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This initiative requires public employee unions to get annual, written consent from a government employee in order to charge and use that employee's dues or fees for political purposes. This requirement would apply for both members and nonmembers of a union. The measure would also require unions to keep certain records, including copies of any consent forms.
Unions for Government Employees. Groups of government employees--like employees in the private sector--can choose to have a union represent them in negotiations with their employers over salaries, benefits, and other conditions of employment. Individual government employees may choose whether or not to join the union that represents their group of employees. A union's negotiations affect all employees in the group--both members and nonmembers of the union. As a result, members of the group--whether they join a union or not--typically pay a certain level of dues and/or fees to a union for these bargaining and representation services.
Use of Union Dues or Fees for Political Purposes. A union of government employees may engage in other types of activities unrelated to bargaining and representation. For instance, public employees may decide to charge additional dues for various political purposes, including supporting and opposing political candidates and issues. Any fees collected from a nonmember of a union cannot be used for these types of political purposes if the nonmember objects. Each year, unions must publicly report what share of their expenditures was for political purposes.
About 54 percent of California public employees belong to labor unions. The public employee unions include:
California public employee unions are a strong political force in the state. The Los Angeles Times says that they "have formed the core resistance to Governor Arnold Schwarzenegger's agenda this year."
There is not much good data available on how much unions spend as contrasted to corporations, in part because one must include contributions to ballot measures as well as to candidates. This information is from the Los Angeles Times:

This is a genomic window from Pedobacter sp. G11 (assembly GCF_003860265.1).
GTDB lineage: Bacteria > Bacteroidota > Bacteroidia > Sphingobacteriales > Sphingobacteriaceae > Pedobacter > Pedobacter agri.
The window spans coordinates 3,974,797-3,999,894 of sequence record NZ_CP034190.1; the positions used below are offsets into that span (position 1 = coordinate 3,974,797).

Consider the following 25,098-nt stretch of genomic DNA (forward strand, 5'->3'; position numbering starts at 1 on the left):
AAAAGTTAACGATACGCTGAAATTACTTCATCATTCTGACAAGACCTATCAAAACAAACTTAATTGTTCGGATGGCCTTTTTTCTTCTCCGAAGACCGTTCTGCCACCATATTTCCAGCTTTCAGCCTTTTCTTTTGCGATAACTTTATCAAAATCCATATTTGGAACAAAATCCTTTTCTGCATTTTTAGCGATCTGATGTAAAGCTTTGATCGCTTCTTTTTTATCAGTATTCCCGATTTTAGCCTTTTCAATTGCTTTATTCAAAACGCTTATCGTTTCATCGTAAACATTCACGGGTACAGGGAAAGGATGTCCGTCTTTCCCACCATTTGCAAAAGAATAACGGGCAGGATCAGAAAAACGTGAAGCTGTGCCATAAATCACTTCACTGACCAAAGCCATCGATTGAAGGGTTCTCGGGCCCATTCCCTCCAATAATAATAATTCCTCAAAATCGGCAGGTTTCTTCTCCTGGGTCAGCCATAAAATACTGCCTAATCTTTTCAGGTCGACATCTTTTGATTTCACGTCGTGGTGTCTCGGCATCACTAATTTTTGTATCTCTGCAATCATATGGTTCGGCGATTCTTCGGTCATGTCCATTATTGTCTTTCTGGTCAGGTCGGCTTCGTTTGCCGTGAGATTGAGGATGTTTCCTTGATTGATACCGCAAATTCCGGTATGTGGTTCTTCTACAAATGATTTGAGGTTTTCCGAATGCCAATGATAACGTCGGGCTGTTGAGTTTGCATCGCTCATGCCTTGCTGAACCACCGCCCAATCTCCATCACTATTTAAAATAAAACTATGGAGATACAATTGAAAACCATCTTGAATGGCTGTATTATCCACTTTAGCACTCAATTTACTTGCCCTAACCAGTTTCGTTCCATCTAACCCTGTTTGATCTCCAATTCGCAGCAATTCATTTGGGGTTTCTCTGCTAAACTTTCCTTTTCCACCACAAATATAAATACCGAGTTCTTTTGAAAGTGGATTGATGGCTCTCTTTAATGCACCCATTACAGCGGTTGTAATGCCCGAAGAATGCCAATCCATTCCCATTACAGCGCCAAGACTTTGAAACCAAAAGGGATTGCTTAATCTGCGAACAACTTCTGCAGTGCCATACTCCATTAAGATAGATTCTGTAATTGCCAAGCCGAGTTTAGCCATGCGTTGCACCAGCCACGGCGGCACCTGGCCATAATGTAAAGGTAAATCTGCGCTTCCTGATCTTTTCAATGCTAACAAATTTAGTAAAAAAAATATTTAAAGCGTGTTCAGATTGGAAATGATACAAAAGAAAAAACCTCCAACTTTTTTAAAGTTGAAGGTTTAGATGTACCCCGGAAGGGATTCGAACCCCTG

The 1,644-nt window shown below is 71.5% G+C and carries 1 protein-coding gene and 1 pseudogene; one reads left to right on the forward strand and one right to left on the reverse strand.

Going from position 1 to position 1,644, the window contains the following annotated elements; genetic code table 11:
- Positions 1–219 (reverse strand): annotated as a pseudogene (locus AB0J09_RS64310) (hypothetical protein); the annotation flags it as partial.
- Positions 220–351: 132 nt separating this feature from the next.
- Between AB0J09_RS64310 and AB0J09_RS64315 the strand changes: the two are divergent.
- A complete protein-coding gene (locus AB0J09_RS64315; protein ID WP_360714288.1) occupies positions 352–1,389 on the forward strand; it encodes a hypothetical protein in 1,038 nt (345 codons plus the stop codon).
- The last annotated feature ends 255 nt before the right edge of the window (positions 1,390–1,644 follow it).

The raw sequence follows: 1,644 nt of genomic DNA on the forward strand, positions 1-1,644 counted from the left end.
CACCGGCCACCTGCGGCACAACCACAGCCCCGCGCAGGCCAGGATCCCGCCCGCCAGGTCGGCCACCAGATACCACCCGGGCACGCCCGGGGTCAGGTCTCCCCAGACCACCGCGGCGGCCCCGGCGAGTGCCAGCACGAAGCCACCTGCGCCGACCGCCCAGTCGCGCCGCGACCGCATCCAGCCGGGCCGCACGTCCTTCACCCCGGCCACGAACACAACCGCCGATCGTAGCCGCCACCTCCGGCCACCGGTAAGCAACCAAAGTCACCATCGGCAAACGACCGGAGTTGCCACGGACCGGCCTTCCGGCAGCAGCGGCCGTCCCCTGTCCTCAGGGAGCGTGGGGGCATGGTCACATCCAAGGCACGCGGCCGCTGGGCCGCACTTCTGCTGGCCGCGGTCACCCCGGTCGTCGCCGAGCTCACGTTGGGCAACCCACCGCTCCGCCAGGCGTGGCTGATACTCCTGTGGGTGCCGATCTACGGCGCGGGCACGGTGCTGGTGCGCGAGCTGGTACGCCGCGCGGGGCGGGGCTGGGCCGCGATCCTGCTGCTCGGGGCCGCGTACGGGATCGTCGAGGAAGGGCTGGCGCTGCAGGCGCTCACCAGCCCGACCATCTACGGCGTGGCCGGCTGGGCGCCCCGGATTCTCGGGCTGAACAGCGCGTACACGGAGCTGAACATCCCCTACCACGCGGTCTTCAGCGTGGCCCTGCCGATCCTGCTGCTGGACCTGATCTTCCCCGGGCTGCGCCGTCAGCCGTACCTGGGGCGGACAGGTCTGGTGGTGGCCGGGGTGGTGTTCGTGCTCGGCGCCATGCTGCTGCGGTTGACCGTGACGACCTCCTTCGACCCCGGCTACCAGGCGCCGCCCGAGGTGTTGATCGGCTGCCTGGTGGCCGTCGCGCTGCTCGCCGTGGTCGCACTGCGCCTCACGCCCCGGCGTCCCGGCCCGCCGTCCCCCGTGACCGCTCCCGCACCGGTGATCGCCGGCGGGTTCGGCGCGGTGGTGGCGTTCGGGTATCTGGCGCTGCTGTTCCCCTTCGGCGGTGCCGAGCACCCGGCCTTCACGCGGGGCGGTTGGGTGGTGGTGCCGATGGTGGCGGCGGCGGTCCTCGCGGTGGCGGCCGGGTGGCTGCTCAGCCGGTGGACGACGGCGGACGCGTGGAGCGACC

It is difficult to tally the total spent by California unions on politics. The Institute on Money in State Politics, a Montana-based nonprofit group, found that California public sector unions spent $6.7 million last year on candidates, but the amount spent on ballot measures was not tracked.
The institute's records show that donations from unions, public and private, amounted to 5.7 percent of the money received by candidates last year, less than half the combined giving by business interests. Finance, insurance, real estate, construction, agriculture and general business interests made up 13.7 percent of candidate contributions.
Opponents of Proposition 75 cite figures from the nonpartisan Center for Responsive Politics (www.crp.org) that show that large corporations outspend unions by 24 to 1.
LWVC Campaign Financing position:
Support state campaign finance practices for candidates and advocates of ballot measures which will ensure full disclosure of campaign contributions and expenditures and enable candidates to compete more equitably for public office.
LWVUS Campaign Finance position:
The League of Women Voters of the United States believes that the methods of financing political campaigns should ensure the public's right to know, combat corruption and undue influence, enable candidates to compete more equitably for public office and allow maximum citizen participation in the political process.
The League has opposed measures similar to this one on both the state and national levels.
The LWVC opposed Proposition 226 in the June 1998 primary. It would have applied to all labor unions; the current measure applies only to public employee unions. In 1998 early polls showed strong support for Prop. 226; however, it failed with 55 percent of voters opposing it.
The LWVUS opposed a Congressional "paycheck protection" proposal, stating these reasons:
The rebuttal to the supporters' argument was signed by Lieutenant Ron Cottingham, President, Peace Officer's Research Association of California; Mary Bergan, President, California Federation of Teachers; and Deborah Burger, President, California Nurses Association.
Other organizations opposing Proposition 75 include the LWVC, the Congress of California Seniors, and Sierra Club California.
Chris Carson, LWVC Government Director, firstname.lastname@example.org
Jack Sullivan, LWVC Legislation Director, email@example.com
Trudy Schafer, LWVC Program Director/Advocate, 801 12th Street, Suite 220, Sacramento 95814, 916-442-9210, Fax 916-442-7362,firstname.lastname@example.org
Alliance for a Better California, No on Proposition 75, 1510 J Street, Suite 210, Sacramento 95814, 916-443-7817, http://www.betterca.com/prop75
Public Employee Union Dues
Note: Please adapt this letter to your own community and check your local paper's word limit for published letters.
For more information on this proposition, go to Smart Voter's coverage.